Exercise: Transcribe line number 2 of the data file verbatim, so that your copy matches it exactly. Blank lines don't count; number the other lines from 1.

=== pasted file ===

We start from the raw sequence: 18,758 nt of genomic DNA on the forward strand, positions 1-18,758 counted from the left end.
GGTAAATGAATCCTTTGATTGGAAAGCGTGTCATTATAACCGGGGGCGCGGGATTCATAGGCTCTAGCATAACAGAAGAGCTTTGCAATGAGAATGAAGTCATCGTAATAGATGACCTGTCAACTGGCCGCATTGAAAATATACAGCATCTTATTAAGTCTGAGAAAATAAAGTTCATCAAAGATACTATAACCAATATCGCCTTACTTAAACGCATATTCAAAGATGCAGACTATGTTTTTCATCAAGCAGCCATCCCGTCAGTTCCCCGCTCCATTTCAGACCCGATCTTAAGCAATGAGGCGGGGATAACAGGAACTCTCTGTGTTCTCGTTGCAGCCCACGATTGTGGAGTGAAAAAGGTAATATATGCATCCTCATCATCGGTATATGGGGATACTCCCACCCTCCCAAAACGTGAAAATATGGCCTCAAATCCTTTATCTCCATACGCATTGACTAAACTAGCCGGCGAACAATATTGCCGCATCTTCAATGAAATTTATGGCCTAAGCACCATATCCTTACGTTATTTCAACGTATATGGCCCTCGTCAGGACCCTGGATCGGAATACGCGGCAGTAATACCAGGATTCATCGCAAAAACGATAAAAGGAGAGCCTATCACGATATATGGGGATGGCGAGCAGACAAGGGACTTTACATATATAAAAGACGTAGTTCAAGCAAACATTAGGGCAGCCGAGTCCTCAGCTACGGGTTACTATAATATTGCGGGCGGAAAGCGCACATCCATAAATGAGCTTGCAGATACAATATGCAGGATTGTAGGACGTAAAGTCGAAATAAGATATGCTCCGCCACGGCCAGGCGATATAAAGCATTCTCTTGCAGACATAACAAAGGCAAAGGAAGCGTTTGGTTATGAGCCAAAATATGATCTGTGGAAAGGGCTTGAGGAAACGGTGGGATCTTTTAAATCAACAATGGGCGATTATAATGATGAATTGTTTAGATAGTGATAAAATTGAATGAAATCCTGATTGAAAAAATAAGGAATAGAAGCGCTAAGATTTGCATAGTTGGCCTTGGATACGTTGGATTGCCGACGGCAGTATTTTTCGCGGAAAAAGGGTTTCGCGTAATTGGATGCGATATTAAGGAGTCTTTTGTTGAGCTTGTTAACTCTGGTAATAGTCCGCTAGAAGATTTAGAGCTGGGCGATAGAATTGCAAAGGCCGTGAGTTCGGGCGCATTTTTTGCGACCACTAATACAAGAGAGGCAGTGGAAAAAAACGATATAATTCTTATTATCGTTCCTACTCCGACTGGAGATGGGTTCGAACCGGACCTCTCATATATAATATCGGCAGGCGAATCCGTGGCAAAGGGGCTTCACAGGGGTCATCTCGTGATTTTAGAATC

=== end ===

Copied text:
GGTAAATGAATCCTTTGATTGGAAAGCGTGTCATTATAACCGGGGGCGCGGGATTCATAGGCTCTAGCATAACAGAAGAGCTTTGCAATGAGAATGAAGTCATCGTAATAGATGACCTGTCAACTGGCCGCATTGAAAATATACAGCATCTTATTAAGTCTGAGAAAATAAAGTTCATCAAAGATACTATAACCAATATCGCCTTACTTAAACGCATATTCAAAGATGCAGACTATGTTTTTCATCAAGCAGCCATCCCGTCAGTTCCCCGCTCCATTTCAGACCCGATCTTAAGCAATGAGGCGGGGATAACAGGAACTCTCTGTGTTCTCGTTGCAGCCCACGATTGTGGAGTGAAAAAGGTAATATATGCATCCTCATCATCGGTATATGGGGATACTCCCACCCTCCCAAAACGTGAAAATATGGCCTCAAATCCTTTATCTCCATACGCATTGACTAAACTAGCCGGCGAACAATATTGCCGCATCTTCAATGAAATTTATGGCCTAAGCACCATATCCTTACGTTATTTCAACGTATATGGCCCTCGTCAGGACCCTGGATCGGAATACGCGGCAGTAATACCAGGATTCATCGCAAAAACGATAAAAGGAGAGCCTATCACGATATATGGGGATGGCGAGCAGACAAGGGACTTTACATATATAAAAGACGTAGTTCAAGCAAACATTAGGGCAGCCGAGTCCTCAGCTACGGGTTACTATAATATTGCGGGCGGAAAGCGCACATCCATAAATGAGCTTGCAGATACAATATGCAGGATTGTAGGACGTAAAGTCGAAATAAGATATGCTCCGCCACGGCCAGGCGATATAAAGCATTCTCTTGCAGACATAACAAAGGCAAAGGAAGCGTTTGGTTATGAGCCAAAATATGATCTGTGGAAAGGGCTTGAGGAAACGGTGGGATCTTTTAAATCAACAATGGGCGATTATAATGATGAATTGTTTAGATAGTGATAAAATTGAATGAAATCCTGATTGAAAAAATAAGGAATAGAAGCGCTAAGATTTGCATAGTTGGCCTTGGATACGTTGGATTGCCGACGGCAGTATTTTTCGCGGAAAAAGGGTTTCGCGTAATTGGATGCGATATTAAGGAGTCTTTTGTTGAGCTTGTTAACTCTGGTAATAGTCCGCTAGAAGATTTAGAGCTGGGCGATAGAATTGCAAAGGCCGTGAGTTCGGGCGCATTTTTTGCGACCACTAATACAAGAGAGGCAGTGGAAAAAAACGATATAATTCTTATTATCGTTCCTACTCCGACTGGAGATGGGTTCGAACCGGACCTCTCATATATAATATCGGCAGGCGAATCCGTGGCAAAGGGGCTTCACAGGGGTCATCTCGTGATTTTAGAATC